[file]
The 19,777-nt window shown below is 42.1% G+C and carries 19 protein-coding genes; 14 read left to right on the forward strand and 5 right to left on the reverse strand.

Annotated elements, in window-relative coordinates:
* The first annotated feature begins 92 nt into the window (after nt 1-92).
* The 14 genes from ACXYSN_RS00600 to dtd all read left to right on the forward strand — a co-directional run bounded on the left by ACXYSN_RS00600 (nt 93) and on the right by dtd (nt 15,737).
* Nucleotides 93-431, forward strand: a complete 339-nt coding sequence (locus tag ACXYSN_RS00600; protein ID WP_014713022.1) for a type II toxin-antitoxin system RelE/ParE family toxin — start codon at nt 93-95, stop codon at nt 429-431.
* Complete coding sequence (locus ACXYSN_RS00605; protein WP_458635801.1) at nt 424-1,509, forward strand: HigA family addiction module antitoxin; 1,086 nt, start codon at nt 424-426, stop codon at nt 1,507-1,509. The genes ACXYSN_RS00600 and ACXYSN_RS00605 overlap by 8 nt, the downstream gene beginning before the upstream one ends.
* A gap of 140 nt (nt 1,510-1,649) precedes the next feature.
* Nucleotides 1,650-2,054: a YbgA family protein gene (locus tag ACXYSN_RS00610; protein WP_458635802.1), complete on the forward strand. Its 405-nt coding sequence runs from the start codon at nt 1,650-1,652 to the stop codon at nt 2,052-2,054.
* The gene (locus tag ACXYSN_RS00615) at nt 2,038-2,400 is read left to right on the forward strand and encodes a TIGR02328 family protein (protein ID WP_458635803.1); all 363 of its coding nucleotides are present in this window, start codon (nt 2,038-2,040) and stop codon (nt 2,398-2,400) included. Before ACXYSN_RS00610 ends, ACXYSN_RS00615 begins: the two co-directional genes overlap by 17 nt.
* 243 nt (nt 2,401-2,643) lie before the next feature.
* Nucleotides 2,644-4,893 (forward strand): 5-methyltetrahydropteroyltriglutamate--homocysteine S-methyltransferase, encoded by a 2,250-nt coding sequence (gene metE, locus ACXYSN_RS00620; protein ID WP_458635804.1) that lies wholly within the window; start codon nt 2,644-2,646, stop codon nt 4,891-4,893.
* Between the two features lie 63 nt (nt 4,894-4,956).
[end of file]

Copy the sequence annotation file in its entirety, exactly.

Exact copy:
The 19,777-nt window shown below is 42.1% G+C and carries 19 protein-coding genes; 14 read left to right on the forward strand and 5 right to left on the reverse strand.

Annotated elements, in window-relative coordinates:
* The first annotated feature begins 92 nt into the window (after nt 1-92).
* The 14 genes from ACXYSN_RS00600 to dtd all read left to right on the forward strand — a co-directional run bounded on the left by ACXYSN_RS00600 (nt 93) and on the right by dtd (nt 15,737).
* Nucleotides 93-431, forward strand: a complete 339-nt coding sequence (locus tag ACXYSN_RS00600; protein ID WP_014713022.1) for a type II toxin-antitoxin system RelE/ParE family toxin — start codon at nt 93-95, stop codon at nt 429-431.
* Complete coding sequence (locus ACXYSN_RS00605; protein WP_458635801.1) at nt 424-1,509, forward strand: HigA family addiction module antitoxin; 1,086 nt, start codon at nt 424-426, stop codon at nt 1,507-1,509. The genes ACXYSN_RS00600 and ACXYSN_RS00605 overlap by 8 nt, the downstream gene beginning before the upstream one ends.
* A gap of 140 nt (nt 1,510-1,649) precedes the next feature.
* Nucleotides 1,650-2,054: a YbgA family protein gene (locus tag ACXYSN_RS00610; protein WP_458635802.1), complete on the forward strand. Its 405-nt coding sequence runs from the start codon at nt 1,650-1,652 to the stop codon at nt 2,052-2,054.
* The gene (locus tag ACXYSN_RS00615) at nt 2,038-2,400 is read left to right on the forward strand and encodes a TIGR02328 family protein (protein ID WP_458635803.1); all 363 of its coding nucleotides are present in this window, start codon (nt 2,038-2,040) and stop codon (nt 2,398-2,400) included. Before ACXYSN_RS00610 ends, ACXYSN_RS00615 begins: the two co-directional genes overlap by 17 nt.
* 243 nt (nt 2,401-2,643) lie before the next feature.
* Nucleotides 2,644-4,893 (forward strand): 5-methyltetrahydropteroyltriglutamate--homocysteine S-methyltransferase, encoded by a 2,250-nt coding sequence (gene metE, locus ACXYSN_RS00620; protein ID WP_458635804.1) that lies wholly within the window; start codon nt 2,644-2,646, stop codon nt 4,891-4,893.
* Between the two features lie 63 nt (nt 4,894-4,956).